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FRIDAY FEATURE - ELECTION PRIMER

Second Ballot of 2019 Could be Netanyahu’s ‘Swan Song’

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13 Sep 2019 (All day)
FRIDAY FEATURE - ELECTION PRIMER
With Israelis headed to a second round of elections next Tuesday, the final polls came out this Friday and they continue to show a virtual dead-heat between incumbent Prime Minister Benjamin Netanyahu of Likud and his main rival Benny Gantz of the Blue & White list, with each polling at around 30-32 Knesset seats. A couple outlier surveys did show Likud with a last-minute surge to as many as 36 seats, but the Right bloc is still falling one or two seats short of the 61 majority needed to form a government. This has been a somewhat lackluster race by Israeli standards, marked by a very quiet summer hiatus from the campaign trail, as well as much voter fatigue and frustration over having to go through this whole exercise a second time in 2019. Indeed, voter turnout is projected to be low on Tuesday. However, we can expect a very intense drama to start playing out once the ballots are counted and the crucial horse-trading begins in talks over who will form the next government, with what coalition partners and on what terms.

If anyone benefitted from this second round of elections, it was the man who forced them, Avigdor Lieberman of Yisrael Beiteinu. True to his calculations, he has risen from five to likely 9-10 Knesset seats, cementing his place as the ‘kingmaker’ at the center of Israeli politics. He forced the nation into a second go-round by challenging Netanyahu not to cave to the demands of the ultras-Orthodox parties in a Right-wing government – the same old alignment that has basically kept Bibi in power (with Liberman at his side) for the past decade.

Liberman has recently suggested he would recommend to President Reuven Rivlin that Benny Gantz should serve as the next prime minister, which would radically reshuffle the deck, although even the end-result of such a move is still filled with uncertainty. Gantz has ruled out sitting in a government with the Joint List of Arab MKs as well as with a Netanyahu-led Likud, which means he will need Liberman’s Yisrael Beiteinu, plus Labor/Gesher and Democratic Union to his left, and then one or more parties to the right of Likud – parties that could be highly reticent to join him.

One foreseeable scenario has a humbled Netanyahu quickly stepping down as head of Likud to make way for a successor, who would then take the party into a centrist, national unity government with Gantz and Liberman. That normally would call for a rotation deal between Gantz and the new Likud leader to take turns as prime minister, but such an outcome is complicated by the rotation agreement Gantz already has with his current campaign partner Yair Lapid of Yesh Atid.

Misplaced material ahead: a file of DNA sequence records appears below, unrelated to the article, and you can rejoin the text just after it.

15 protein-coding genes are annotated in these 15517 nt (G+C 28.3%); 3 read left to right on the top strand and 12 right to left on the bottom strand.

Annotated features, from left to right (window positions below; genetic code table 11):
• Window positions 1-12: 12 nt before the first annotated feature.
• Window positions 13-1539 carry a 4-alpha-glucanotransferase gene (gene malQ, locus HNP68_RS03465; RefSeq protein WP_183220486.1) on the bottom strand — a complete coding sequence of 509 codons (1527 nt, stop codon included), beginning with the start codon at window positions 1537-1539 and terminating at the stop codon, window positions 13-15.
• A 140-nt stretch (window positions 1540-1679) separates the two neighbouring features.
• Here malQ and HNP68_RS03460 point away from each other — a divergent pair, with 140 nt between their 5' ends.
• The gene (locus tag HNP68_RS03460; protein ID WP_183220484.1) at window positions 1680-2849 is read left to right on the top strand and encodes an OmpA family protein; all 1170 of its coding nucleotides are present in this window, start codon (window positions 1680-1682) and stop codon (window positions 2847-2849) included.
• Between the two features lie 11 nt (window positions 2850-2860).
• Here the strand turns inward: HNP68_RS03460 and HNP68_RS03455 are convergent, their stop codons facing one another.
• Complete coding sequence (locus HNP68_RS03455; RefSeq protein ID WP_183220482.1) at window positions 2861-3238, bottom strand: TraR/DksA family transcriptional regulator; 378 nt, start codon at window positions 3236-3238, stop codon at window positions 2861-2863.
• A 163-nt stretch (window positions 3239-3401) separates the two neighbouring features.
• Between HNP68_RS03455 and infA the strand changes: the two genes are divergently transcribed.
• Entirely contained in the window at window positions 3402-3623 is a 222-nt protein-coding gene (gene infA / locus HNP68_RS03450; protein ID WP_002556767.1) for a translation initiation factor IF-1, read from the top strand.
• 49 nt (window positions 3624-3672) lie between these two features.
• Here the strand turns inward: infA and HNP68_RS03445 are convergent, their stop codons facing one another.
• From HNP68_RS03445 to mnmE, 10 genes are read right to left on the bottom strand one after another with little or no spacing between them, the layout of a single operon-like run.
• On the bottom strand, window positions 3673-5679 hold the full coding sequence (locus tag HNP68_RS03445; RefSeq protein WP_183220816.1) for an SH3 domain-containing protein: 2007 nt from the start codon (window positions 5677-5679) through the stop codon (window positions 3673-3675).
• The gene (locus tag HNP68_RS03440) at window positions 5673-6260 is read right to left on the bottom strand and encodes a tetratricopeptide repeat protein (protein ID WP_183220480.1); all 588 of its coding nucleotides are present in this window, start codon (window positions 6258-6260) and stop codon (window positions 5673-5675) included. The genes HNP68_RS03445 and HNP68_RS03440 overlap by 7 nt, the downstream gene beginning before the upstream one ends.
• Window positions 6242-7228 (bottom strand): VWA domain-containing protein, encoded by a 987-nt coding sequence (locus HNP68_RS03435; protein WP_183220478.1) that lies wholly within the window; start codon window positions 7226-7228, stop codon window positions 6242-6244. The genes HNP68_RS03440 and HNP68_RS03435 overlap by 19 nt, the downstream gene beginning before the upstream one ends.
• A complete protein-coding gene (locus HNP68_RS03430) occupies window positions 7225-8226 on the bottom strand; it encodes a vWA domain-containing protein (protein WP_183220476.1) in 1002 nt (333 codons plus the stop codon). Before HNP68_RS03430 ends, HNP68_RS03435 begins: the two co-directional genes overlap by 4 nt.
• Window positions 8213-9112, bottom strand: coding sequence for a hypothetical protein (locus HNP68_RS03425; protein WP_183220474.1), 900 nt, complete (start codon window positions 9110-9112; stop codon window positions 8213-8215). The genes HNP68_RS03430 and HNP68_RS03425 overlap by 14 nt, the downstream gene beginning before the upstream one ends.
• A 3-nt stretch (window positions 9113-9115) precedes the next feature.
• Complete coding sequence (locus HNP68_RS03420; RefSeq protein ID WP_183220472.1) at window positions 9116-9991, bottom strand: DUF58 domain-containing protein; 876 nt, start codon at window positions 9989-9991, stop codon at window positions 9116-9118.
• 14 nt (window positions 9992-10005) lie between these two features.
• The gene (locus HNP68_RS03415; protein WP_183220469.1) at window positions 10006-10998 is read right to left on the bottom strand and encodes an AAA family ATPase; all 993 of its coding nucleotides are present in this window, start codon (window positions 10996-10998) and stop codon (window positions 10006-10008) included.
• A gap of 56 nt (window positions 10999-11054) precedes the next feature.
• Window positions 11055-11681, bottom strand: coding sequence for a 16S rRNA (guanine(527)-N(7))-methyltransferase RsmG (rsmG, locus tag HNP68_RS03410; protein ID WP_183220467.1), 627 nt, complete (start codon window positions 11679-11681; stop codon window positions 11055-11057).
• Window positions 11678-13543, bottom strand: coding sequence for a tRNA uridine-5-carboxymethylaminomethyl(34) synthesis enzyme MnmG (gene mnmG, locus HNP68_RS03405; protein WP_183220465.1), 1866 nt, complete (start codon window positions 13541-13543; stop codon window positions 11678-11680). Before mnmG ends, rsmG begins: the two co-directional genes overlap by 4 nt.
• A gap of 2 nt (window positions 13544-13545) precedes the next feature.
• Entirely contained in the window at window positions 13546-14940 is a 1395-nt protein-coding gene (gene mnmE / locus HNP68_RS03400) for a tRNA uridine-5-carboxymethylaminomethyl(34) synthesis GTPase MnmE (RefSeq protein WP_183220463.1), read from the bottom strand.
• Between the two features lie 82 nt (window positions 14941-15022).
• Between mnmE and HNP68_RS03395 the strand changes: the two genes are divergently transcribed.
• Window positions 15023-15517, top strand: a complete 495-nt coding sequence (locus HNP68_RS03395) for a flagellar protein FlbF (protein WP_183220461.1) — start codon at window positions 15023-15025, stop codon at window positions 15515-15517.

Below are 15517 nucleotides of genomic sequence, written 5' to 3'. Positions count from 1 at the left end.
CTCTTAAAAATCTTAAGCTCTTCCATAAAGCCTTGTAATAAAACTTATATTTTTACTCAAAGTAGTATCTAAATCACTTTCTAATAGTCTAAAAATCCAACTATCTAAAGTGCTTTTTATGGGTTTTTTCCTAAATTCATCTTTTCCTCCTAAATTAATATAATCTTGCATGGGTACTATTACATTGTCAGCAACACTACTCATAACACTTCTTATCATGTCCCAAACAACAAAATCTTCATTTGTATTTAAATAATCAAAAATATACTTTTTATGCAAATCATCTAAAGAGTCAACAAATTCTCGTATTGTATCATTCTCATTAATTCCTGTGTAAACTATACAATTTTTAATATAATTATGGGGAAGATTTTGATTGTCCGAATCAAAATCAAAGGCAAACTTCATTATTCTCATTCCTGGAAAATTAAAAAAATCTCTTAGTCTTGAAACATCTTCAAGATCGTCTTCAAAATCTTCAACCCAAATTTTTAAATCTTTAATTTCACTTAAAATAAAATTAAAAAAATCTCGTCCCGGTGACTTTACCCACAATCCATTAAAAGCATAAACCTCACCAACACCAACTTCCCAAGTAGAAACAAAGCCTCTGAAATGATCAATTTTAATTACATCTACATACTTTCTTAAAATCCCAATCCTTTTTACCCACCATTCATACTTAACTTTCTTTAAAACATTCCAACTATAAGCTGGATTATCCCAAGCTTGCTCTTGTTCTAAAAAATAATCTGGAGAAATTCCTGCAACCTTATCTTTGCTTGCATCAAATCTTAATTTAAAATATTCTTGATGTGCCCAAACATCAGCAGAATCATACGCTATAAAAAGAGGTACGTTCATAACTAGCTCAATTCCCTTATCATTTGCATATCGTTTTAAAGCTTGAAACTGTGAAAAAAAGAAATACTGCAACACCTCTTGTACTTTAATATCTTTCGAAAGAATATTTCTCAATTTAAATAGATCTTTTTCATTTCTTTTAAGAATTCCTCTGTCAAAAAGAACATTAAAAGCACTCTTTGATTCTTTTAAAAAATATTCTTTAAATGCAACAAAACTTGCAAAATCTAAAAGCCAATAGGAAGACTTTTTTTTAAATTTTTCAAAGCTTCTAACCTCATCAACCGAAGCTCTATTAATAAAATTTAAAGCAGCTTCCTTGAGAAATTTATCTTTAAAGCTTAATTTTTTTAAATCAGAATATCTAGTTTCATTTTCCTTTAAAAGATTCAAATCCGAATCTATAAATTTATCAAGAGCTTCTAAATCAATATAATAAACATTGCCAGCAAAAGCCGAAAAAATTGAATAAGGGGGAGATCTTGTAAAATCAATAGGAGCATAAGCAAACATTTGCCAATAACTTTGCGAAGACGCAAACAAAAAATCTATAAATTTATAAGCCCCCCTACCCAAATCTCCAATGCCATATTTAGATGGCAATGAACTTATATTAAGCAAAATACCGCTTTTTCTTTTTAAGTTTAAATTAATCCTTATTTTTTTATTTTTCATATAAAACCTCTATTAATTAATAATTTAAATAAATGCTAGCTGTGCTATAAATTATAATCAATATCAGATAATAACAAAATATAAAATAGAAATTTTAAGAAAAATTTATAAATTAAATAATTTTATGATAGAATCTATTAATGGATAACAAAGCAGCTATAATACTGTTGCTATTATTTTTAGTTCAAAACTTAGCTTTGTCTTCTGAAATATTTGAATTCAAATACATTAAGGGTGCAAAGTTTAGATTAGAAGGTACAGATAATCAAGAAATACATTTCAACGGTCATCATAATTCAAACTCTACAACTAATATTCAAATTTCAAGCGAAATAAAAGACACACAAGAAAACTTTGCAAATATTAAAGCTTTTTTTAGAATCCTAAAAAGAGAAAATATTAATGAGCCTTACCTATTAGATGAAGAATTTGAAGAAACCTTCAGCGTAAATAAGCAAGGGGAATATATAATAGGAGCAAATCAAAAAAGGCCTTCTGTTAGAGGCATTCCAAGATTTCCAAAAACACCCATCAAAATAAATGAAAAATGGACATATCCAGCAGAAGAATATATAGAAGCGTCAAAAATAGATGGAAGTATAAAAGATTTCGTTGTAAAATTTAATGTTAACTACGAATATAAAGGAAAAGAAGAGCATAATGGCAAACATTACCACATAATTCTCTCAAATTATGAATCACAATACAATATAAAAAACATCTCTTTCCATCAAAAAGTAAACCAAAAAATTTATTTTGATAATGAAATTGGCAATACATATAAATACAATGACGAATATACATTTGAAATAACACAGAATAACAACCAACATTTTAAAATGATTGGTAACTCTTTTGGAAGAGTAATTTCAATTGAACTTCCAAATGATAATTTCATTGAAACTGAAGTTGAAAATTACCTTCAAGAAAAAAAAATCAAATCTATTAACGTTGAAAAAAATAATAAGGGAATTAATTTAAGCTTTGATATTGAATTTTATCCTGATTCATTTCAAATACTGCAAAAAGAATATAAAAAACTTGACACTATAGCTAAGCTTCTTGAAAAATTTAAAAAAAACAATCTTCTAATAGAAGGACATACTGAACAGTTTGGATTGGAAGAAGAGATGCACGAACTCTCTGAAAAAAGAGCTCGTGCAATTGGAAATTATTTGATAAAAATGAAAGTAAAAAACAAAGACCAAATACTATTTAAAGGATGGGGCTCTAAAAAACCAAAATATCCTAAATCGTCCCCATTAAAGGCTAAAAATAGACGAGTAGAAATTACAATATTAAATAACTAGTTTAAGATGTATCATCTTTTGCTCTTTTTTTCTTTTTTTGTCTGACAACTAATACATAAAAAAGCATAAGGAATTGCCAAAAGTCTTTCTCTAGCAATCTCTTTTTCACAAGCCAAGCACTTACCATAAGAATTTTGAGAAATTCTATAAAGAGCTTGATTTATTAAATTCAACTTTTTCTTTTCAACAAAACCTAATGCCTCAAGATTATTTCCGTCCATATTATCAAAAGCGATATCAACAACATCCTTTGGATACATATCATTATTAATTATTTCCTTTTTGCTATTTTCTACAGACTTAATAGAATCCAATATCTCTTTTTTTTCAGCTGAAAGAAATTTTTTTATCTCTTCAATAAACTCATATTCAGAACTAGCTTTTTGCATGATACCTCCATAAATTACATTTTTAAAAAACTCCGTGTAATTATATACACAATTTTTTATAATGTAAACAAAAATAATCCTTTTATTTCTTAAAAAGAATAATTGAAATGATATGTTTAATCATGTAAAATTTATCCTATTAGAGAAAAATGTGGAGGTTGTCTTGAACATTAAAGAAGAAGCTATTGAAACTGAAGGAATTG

It also cannot be ruled out that Netanyahu could still pull out a last-second victory, like so many times before. But he conceded this week that Likud’s own internal polls indicate the Right will not get enough seats for him to continue as premier. And unlike the April ballot – when Netanyahu got an election-eve boost from US recognition of Israeli sovereignty on the Golan and Russia helped return the body of a long-missing IDF soldier – the waning days of this campaign have been marked by an uncharacteristic show of “weakness”, his critics insist. First, he was chased from the stage of a Likud rally in Ashdod by a Hamas rocket barrage on Tuesday evening, and then Vladimir Putin made him sit and wait for three hours before their meeting in Sochi on Thursday.

According to what is perhaps the most objective and comprehensive poll in recent weeks, the non-partisan Israel Democracy Institute found that most Israelis feel Netanyahu has improved Israel’s international standing and strengthened its national defense, but has failed to reduce economic and social gaps and remains tarred by corruption suspicions. They also prefer a unity government over one dominated by the Right or the Center/Left. Finally, the double election of 2019 has undermined the public’s confidence in the political process to deal with the nation’s problems and provide a better future for their children.

Whatever the outcome on Tuesday, this rather blase election season will nevertheless be historic, as it either will mark yet another surprise election victory by Israel’s longest serving prime minister, or the likely end of Netanyahu’s long and storied political career. Nearing 70, it would be hard to envision a defeated Bibi staying on as Opposition leader, or even his Likud party keeping him at the helm.

For more on the recent Israel Democracy Institute survey on the second round of Israeli elections, click HERE

 

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